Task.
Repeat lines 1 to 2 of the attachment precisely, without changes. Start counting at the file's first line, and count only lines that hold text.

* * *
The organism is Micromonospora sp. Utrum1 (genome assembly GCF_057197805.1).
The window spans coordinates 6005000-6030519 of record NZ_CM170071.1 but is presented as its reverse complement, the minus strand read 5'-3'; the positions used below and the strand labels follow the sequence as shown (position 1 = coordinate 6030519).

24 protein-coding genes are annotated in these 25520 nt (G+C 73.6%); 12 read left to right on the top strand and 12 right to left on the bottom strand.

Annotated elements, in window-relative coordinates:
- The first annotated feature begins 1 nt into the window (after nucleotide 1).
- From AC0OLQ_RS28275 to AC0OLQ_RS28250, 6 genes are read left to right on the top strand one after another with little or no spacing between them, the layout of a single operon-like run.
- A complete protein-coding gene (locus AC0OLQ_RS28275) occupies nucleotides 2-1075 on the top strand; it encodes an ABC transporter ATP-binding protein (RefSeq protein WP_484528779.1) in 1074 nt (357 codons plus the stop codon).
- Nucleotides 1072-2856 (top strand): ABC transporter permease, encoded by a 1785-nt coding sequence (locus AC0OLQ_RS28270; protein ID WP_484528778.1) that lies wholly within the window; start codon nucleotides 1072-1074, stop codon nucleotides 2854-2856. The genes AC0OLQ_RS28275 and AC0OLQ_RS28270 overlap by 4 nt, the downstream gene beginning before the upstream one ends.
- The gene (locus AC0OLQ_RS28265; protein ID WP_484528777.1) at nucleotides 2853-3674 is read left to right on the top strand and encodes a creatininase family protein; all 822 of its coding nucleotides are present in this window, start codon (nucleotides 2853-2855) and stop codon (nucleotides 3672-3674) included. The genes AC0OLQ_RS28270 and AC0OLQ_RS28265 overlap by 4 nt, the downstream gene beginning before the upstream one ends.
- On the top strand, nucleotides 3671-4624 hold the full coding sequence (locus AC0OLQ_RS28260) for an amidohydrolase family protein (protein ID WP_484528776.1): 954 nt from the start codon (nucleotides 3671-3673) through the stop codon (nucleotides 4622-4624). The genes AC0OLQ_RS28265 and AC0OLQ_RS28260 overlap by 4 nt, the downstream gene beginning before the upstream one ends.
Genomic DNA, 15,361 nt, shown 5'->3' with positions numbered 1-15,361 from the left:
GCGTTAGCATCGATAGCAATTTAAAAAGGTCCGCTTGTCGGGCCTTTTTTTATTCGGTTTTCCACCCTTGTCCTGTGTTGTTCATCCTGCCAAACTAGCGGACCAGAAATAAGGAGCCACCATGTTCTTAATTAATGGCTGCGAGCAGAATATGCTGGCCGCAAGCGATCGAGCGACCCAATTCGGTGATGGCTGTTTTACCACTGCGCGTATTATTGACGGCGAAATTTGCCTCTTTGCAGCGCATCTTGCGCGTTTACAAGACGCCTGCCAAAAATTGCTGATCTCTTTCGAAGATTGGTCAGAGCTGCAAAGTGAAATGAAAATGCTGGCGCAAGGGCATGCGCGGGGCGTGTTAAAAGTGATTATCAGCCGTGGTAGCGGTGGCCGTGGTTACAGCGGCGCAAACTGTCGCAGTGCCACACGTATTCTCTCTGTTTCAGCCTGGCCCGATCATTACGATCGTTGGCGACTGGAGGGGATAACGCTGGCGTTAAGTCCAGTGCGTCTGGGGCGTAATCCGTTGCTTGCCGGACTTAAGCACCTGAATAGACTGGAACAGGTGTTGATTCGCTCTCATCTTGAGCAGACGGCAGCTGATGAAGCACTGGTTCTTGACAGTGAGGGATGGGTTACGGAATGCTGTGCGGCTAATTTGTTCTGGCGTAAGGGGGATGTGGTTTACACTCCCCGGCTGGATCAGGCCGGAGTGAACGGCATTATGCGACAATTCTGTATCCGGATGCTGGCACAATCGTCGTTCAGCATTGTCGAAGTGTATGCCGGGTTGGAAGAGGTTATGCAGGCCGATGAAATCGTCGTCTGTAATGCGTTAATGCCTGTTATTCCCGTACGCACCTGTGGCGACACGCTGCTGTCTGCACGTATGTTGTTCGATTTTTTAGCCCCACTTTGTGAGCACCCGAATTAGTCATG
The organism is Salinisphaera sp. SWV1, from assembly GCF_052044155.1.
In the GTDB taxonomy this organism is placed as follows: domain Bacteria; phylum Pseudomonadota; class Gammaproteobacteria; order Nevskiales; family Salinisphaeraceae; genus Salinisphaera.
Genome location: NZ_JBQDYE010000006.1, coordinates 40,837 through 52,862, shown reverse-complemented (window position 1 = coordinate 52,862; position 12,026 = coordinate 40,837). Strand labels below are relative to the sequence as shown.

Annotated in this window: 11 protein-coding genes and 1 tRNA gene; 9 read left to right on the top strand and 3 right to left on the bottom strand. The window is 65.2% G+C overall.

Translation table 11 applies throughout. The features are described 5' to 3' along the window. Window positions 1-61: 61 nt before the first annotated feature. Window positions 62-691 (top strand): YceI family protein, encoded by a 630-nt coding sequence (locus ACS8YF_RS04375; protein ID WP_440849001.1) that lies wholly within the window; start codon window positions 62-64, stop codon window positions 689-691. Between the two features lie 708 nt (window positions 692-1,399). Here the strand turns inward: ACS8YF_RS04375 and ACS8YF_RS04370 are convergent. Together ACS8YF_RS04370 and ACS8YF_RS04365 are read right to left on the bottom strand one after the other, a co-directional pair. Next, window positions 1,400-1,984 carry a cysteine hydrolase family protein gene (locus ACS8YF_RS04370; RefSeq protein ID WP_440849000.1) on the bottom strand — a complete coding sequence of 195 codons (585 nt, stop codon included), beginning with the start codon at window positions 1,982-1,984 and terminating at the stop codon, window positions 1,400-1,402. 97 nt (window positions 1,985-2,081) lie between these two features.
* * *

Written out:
The organism is Micromonospora sp. Utrum1 (genome assembly GCF_057197805.1).
The window spans coordinates 6005000-6030519 of record NZ_CM170071.1 but is presented as its reverse complement, the minus strand read 5'-3'; the positions used below and the strand labels follow the sequence as shown (position 1 = coordinate 6030519).